In this edition of our Behind the Build blog series, we speak to Ryan Lemke, CAD/BIM Manager at Walker Engineering based in Texas. Starting as a BIM Detailer in Houston, Ryan grew in his career to become the BIM Manager for all four of his company’s offices. Read our interview, below, to learn more about his journey.
What’s your favorite project?
We’re an electrical contractor and work mostly in the commercial sector. However, we do have a sizable industrial department. Throughout my career here at Walker Engineering, we’ve done a lot of hospitals, data centers and a couple of stadiums–we do a lot of big and complicated projects.
I went to Texas A&M, and the very first project I had the opportunity to work on was doing the stadium there–Kyle Field. It was a cool and exciting experience to get to work on what was your own football stadium. I was on the project for about a year and a half.
How did you get into the construction industry?
I actually had an acquaintance who was working at Walker and told me that they were hiring. I had just graduated, and I thought that construction sounded like a good industry.
Especially since construction is always going to be around, you’re never going to be wanting for work.
How has your career progressed at Walker Engineering?
I started as just a BIM Detailer for Walker Engineering. When we finished the Kyle Field project, I branched out to an array of other projects. We have four offices, and after about three years, I became the at the time BIM manager for our Houston office. I was reporting to our corporate BIM manager, but I was also in charge of all of Houston.
For a little over a year now, I’ve been the BIM manager for all of Walker. I’ve enjoyed making the transition from focusing on just one project and getting into the details of that and then going on into having to keep tabs on several projects for the whole office. It has helped me to understand all the components that go into construction.
When I graduated with an electrical engineering degree, I didn’t really know anything about this industry or how anything worked. Particularly, being a part of the electrical systems and seeing how everything is installed and how buildings are put together—you get to see everything that goes into construction and its complexity.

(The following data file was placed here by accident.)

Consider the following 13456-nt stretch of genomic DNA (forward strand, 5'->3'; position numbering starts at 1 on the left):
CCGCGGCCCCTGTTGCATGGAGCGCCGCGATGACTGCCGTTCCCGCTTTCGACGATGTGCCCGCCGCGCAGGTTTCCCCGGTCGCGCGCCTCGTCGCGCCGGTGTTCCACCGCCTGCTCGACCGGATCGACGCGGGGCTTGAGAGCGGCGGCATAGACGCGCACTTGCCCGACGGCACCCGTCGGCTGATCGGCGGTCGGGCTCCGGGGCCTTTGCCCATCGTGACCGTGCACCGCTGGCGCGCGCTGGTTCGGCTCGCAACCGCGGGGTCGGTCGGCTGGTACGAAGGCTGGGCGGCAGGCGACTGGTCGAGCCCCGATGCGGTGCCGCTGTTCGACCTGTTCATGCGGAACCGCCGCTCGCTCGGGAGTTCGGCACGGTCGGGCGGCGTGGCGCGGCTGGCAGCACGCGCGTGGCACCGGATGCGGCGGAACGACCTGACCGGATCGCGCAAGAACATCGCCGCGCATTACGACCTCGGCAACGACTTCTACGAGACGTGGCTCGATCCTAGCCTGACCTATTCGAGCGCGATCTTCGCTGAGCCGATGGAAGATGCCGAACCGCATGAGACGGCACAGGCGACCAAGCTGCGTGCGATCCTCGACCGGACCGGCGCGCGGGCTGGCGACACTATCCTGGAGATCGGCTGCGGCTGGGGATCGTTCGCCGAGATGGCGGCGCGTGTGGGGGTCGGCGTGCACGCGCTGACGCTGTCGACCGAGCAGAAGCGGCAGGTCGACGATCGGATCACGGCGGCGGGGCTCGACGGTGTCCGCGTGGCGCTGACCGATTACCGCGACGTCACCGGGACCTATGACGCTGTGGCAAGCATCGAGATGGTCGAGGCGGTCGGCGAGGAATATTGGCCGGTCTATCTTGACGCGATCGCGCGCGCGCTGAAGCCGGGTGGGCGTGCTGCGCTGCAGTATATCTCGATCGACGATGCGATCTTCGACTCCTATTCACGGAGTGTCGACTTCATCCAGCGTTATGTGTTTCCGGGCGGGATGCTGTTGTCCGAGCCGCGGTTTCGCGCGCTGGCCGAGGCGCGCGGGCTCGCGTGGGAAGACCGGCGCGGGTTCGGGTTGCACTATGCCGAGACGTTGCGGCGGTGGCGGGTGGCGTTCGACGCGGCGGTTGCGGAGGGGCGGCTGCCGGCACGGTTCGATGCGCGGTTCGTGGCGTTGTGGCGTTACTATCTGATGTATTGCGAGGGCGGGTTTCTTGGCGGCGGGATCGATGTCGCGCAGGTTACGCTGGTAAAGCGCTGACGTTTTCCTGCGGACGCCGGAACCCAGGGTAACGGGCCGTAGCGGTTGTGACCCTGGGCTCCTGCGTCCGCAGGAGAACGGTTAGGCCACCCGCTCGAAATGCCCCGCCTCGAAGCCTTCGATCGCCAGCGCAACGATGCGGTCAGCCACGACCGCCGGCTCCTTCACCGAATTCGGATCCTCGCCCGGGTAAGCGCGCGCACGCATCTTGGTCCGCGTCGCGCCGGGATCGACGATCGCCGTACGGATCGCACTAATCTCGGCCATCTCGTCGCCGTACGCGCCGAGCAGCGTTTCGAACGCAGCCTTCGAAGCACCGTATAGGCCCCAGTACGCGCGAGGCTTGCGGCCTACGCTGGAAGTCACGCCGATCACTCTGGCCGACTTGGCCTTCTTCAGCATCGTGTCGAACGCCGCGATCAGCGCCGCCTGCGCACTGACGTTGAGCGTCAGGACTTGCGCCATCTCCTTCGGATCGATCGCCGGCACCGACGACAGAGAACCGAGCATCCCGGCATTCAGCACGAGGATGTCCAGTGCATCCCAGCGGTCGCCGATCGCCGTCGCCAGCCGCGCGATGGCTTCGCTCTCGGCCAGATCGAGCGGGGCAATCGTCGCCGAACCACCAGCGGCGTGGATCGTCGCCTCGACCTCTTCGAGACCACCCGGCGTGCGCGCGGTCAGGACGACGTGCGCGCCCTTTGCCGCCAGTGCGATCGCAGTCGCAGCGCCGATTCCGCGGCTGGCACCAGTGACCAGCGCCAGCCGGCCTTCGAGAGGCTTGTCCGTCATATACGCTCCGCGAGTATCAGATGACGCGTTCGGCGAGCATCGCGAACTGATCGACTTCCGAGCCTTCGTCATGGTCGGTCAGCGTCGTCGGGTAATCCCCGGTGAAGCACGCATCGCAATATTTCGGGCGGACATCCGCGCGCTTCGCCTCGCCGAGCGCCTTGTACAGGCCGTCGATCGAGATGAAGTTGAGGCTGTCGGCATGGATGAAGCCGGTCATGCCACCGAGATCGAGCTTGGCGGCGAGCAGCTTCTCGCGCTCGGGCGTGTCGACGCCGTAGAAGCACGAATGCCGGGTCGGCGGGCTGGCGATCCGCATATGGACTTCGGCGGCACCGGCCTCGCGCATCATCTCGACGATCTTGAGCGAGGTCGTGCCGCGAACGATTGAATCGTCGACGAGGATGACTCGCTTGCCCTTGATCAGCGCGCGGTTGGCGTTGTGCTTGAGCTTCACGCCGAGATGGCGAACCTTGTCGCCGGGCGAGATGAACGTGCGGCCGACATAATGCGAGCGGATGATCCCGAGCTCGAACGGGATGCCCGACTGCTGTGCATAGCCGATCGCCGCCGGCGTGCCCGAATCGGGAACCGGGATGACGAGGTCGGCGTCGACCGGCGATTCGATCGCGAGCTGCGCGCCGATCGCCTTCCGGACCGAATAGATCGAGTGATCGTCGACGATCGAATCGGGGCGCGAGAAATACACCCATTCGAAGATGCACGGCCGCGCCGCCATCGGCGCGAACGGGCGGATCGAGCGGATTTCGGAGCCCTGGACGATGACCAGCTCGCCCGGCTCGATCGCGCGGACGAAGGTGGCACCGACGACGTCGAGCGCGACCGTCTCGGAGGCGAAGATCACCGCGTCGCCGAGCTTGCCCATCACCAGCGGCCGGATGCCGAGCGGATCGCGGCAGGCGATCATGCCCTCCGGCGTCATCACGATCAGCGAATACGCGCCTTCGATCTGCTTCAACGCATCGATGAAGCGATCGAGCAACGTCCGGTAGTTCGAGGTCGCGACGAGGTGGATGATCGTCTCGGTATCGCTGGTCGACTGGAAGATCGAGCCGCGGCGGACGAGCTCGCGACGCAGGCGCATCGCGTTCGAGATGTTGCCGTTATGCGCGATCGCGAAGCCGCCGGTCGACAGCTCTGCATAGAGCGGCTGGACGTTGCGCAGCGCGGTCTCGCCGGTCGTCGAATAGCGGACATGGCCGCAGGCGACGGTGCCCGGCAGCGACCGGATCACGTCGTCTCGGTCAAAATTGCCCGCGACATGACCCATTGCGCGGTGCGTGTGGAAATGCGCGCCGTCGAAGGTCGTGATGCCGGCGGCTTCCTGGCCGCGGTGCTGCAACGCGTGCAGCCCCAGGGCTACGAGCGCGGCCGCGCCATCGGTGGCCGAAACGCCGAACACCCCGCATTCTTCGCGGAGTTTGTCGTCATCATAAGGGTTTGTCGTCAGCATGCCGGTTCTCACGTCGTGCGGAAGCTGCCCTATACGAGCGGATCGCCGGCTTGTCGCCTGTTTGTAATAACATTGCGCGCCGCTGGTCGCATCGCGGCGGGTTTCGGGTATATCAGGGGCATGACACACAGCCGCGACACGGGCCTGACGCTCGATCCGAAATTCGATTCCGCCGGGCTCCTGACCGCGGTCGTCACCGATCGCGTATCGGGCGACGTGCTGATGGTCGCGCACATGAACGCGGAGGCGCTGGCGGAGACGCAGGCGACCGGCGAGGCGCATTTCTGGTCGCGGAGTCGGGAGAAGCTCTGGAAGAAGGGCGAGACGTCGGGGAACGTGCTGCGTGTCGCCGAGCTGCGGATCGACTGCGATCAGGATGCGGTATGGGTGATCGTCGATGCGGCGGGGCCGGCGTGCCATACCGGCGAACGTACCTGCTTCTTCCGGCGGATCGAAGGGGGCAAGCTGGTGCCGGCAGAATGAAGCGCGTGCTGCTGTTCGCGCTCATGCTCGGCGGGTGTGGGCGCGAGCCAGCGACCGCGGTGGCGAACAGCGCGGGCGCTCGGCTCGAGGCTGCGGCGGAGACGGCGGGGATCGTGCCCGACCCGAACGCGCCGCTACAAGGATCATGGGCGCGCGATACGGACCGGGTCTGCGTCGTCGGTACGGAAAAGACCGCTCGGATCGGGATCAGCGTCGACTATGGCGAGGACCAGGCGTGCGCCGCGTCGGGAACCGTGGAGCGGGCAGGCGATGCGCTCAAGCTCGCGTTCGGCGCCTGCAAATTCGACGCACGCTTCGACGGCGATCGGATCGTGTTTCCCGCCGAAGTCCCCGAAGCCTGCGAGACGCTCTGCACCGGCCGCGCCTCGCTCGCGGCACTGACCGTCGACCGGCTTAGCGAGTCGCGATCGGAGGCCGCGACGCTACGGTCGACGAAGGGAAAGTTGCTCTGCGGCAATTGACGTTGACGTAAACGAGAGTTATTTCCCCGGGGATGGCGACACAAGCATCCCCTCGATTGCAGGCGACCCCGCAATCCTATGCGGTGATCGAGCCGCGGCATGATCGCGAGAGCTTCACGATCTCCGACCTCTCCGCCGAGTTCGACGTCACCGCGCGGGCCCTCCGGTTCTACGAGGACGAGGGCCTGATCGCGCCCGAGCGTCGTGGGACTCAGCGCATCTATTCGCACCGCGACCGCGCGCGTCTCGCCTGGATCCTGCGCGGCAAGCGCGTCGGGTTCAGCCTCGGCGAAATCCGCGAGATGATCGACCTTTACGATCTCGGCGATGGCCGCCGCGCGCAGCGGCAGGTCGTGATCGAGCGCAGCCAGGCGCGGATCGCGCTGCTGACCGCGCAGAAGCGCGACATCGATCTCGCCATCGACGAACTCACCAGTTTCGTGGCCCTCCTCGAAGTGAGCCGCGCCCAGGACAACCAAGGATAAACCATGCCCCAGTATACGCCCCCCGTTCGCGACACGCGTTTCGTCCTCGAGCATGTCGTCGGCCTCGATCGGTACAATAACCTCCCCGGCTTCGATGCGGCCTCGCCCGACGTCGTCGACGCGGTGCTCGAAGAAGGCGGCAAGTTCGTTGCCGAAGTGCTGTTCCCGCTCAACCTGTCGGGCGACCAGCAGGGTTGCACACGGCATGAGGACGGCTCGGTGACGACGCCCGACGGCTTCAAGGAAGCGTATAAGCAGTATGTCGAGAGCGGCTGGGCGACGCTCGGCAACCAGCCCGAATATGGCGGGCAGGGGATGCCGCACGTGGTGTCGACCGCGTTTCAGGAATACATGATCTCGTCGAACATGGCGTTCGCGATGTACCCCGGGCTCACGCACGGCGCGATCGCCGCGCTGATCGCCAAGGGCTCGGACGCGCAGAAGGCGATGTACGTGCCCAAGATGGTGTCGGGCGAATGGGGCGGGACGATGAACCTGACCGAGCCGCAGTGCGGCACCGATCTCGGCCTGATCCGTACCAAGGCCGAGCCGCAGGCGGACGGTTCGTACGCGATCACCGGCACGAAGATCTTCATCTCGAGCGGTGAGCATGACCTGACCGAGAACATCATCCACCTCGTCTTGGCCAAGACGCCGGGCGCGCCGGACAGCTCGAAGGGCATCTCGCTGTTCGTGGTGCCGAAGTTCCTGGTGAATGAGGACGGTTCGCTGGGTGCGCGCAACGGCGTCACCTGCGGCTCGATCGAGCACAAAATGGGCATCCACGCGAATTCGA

What gets you excited to wake up in the morning?
Just interacting with people makes me excited to come into work because there’s so much to learn. Especially being a coordinator, you get more than strictly electrical knowledge. For example, you talk and learn from the team working on ducts and mechanical. As a result, you learn how all the systems work. When there’s a conflict between, say, you and the duct team, you can problem-solve with more competency.
What do you love most about the construction industry?
It’s the best feeling, driving somewhere and being able to say, “I worked on that. I built that.” I can drive around Houston and just look at all the buildings where I had a role to play. It’s cool to see the impact that you made.
What do you think is the most challenging part about working in construction?
There’s often a disconnect between the field and the office. For instance, as an electrical engineer, I first didn’t know anything about construction. I had to learn everything away from the field. On the opposite side of the spectrum, you’re working with superintendents who started as helpers in the field, and they don’t fully grasp what you’re doing in the office. There’s even a disconnect in your communication. You don’t talk the same and use the same terms.
Getting the entire team online on a platform like PlanGrid has been helpful for closing this disconnect. Instead of looking at some vague notes on a printed-out piece of paper, you can work together with markups and more and start collaborating better on changes.
How has technology changed the way you’ve worked in construction over these last five years?
From the relatively short amount of time I’ve been here, it has gone from everyone coming into our meeting with their models on thumb drives to a shift in using collaborative platforms. As a result, everyone is always up to date with the latest information, as well as using PlanGrid to share drawings to the field, get markups, track issues and track progress.
The growth of collaboration software has gone from virtually non-existent to pretty much required on every job.
Why was PlanGrid first brought on at Walker Engineering?
I wasn’t part of the original group pushing to get it used, but there was a compelling case for getting on board. Back when I was working on Kyle Field, for instance, I was driving up from Houston every day. Every week, I would have two or three rolls of 500-foot paper so we could print out new drawings, versus using PlanGrid like we do today. Now, our entire team has the latest documents as soon as they’re uploaded.
How does your team use PlanGrid today?
I am usually the one keeping drawings up to date in PlanGrid. When there’s any revision or new changes, the project manager will often ask me to keep that up to date. I manage that, but we’ve also recently been using PlanGrid to measure our productivity out in the field. For example, when we get markups from the field on what has been installed, we’ll take that back and figure out how much faster it was installed compared to what was done before.
Even then, you save time because everyone in the field has their iPad with the latest drawings. PlanGrid eliminates confusion and has just saved so much time for everyone.